In poor developing countries (Pakistan included), sewer lines clogging is common. In fact, currently in Karachi, a number of sewer lines are clogged, forcing sewage to overflow. Sewage overflows pollute water sources. In rural areas of Pakistan, pollution of water bodies by sewage is common.
A recent paper: Sanitary Sewer Overflows and Emergency Room Visits for Gastrointestinal Illness: Analysis of Massachusetts Data, 2006–2007, available at:
quantifies the health aspect of sewer overflows. Sewer overflows was examined in association with emergency room visits for gastrointestinal (GI) illness.
Tracing the history of sewerage system in USA, the paper says:
“Water infrastructure in the United States is aging, and many, older cities in the United States have infrastructure that needs to be upgraded. The U.S. Environmental Protection Agency (EPA) estimates that the majority of the nation’s sewage collection infrastructure is between 30 and 100 y old, putting it at risk for leaks, blockages, and malfunctions due to deterioration (U.S. EPA 2000). This aging water infrastructure is vulnerable to changes in weather that are expected to occur with climate change (Patz et al. 2005, 2008). In particular, the expected changes in precipitation events and increases in heavy rainfall events can have negative impacts on water infrastructure. Heavy rainfall events can overwhelm these systems, causing untreated waters and sewage to be released into receiving waters.”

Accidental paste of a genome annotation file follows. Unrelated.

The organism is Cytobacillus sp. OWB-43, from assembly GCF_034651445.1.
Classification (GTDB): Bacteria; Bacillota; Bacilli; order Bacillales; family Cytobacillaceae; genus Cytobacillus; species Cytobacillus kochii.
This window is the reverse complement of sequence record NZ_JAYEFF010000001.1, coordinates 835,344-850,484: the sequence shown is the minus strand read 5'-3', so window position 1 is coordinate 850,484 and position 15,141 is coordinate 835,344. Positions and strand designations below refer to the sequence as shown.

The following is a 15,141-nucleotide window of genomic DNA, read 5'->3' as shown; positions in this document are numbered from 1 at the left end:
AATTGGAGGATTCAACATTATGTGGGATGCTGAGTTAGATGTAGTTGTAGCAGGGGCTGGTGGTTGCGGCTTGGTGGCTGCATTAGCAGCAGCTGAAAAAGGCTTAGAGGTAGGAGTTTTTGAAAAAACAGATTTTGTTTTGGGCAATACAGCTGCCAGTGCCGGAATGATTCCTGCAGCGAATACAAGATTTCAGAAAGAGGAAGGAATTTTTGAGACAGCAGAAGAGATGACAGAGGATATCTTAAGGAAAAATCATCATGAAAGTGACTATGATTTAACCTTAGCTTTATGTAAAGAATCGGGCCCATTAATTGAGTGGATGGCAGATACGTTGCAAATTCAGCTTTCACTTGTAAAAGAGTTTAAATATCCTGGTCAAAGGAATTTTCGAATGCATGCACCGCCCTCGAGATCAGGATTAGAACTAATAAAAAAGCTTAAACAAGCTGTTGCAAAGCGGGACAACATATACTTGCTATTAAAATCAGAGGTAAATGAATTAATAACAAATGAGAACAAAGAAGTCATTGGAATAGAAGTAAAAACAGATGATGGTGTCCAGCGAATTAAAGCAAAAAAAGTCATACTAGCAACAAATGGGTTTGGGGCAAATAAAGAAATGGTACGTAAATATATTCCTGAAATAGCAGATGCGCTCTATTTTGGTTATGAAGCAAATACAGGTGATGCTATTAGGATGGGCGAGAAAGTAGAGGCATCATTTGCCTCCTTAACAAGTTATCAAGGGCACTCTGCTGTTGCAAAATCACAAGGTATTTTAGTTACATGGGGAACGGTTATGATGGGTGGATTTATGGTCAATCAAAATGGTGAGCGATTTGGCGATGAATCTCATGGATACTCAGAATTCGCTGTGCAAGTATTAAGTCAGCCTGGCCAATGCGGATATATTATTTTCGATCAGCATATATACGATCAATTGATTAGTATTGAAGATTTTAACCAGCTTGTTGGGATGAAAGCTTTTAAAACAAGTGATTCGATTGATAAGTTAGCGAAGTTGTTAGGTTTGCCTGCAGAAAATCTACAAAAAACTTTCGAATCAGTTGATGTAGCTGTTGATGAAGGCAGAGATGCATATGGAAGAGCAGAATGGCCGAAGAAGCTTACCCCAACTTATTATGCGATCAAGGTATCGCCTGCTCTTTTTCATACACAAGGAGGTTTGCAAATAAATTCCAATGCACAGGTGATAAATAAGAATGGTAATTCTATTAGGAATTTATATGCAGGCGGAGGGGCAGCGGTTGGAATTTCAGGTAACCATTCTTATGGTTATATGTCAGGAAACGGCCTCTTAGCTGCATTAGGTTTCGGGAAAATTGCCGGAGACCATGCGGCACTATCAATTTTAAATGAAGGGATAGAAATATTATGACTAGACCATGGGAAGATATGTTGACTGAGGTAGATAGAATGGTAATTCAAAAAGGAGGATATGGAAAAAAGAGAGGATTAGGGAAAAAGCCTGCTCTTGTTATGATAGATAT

The paper demonstrates an association between sanitary sewer overflow events and emergency visits for GI illness using a case-crossover study design. In light of the aging water infrastructure in the United States and the expected increase in heavy rainfall events, our findings suggest a potential health impact associated with sewage overflows.